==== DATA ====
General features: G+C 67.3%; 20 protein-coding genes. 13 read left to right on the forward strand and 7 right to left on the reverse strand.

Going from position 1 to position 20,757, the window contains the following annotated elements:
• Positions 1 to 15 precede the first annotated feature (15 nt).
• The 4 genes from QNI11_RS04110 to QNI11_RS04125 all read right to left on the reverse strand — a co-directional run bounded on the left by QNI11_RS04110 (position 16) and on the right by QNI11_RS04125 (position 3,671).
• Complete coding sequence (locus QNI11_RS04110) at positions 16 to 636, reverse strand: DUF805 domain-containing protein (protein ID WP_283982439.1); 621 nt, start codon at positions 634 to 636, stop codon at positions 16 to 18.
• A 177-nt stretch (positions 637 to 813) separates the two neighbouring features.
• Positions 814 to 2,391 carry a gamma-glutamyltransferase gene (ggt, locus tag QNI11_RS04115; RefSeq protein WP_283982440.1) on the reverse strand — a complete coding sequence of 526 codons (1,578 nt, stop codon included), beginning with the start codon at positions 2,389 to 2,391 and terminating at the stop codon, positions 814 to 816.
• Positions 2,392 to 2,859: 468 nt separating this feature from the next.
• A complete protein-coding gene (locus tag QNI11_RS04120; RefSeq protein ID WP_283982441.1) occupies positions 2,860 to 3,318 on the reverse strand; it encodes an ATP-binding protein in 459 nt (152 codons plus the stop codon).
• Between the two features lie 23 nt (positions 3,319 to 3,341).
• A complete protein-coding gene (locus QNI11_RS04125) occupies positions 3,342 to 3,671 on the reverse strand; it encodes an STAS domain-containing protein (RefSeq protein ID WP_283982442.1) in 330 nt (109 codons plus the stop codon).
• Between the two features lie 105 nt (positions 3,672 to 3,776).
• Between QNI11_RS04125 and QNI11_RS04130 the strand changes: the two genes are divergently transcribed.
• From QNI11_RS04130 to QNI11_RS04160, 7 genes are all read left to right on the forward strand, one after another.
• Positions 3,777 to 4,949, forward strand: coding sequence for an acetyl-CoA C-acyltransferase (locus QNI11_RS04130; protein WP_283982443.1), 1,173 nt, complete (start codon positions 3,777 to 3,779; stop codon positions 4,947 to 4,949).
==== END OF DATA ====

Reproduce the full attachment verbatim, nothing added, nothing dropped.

General features: G+C 67.3%; 20 protein-coding genes. 13 read left to right on the forward strand and 7 right to left on the reverse strand.

Going from position 1 to position 20,757, the window contains the following annotated elements:
• Positions 1 to 15 precede the first annotated feature (15 nt).
• The 4 genes from QNI11_RS04110 to QNI11_RS04125 all read right to left on the reverse strand — a co-directional run bounded on the left by QNI11_RS04110 (position 16) and on the right by QNI11_RS04125 (position 3,671).
• Complete coding sequence (locus QNI11_RS04110) at positions 16 to 636, reverse strand: DUF805 domain-containing protein (protein ID WP_283982439.1); 621 nt, start codon at positions 634 to 636, stop codon at positions 16 to 18.
• A 177-nt stretch (positions 637 to 813) separates the two neighbouring features.
• Positions 814 to 2,391 carry a gamma-glutamyltransferase gene (ggt, locus tag QNI11_RS04115; RefSeq protein WP_283982440.1) on the reverse strand — a complete coding sequence of 526 codons (1,578 nt, stop codon included), beginning with the start codon at positions 2,389 to 2,391 and terminating at the stop codon, positions 814 to 816.
• Positions 2,392 to 2,859: 468 nt separating this feature from the next.
• A complete protein-coding gene (locus tag QNI11_RS04120; RefSeq protein ID WP_283982441.1) occupies positions 2,860 to 3,318 on the reverse strand; it encodes an ATP-binding protein in 459 nt (152 codons plus the stop codon).
• Between the two features lie 23 nt (positions 3,319 to 3,341).
• A complete protein-coding gene (locus QNI11_RS04125) occupies positions 3,342 to 3,671 on the reverse strand; it encodes an STAS domain-containing protein (RefSeq protein ID WP_283982442.1) in 330 nt (109 codons plus the stop codon).
• Between the two features lie 105 nt (positions 3,672 to 3,776).
• Between QNI11_RS04125 and QNI11_RS04130 the strand changes: the two genes are divergently transcribed.
• From QNI11_RS04130 to QNI11_RS04160, 7 genes are all read left to right on the forward strand, one after another.
• Positions 3,777 to 4,949, forward strand: coding sequence for an acetyl-CoA C-acyltransferase (locus QNI11_RS04130; protein WP_283982443.1), 1,173 nt, complete (start codon positions 3,777 to 3,779; stop codon positions 4,947 to 4,949).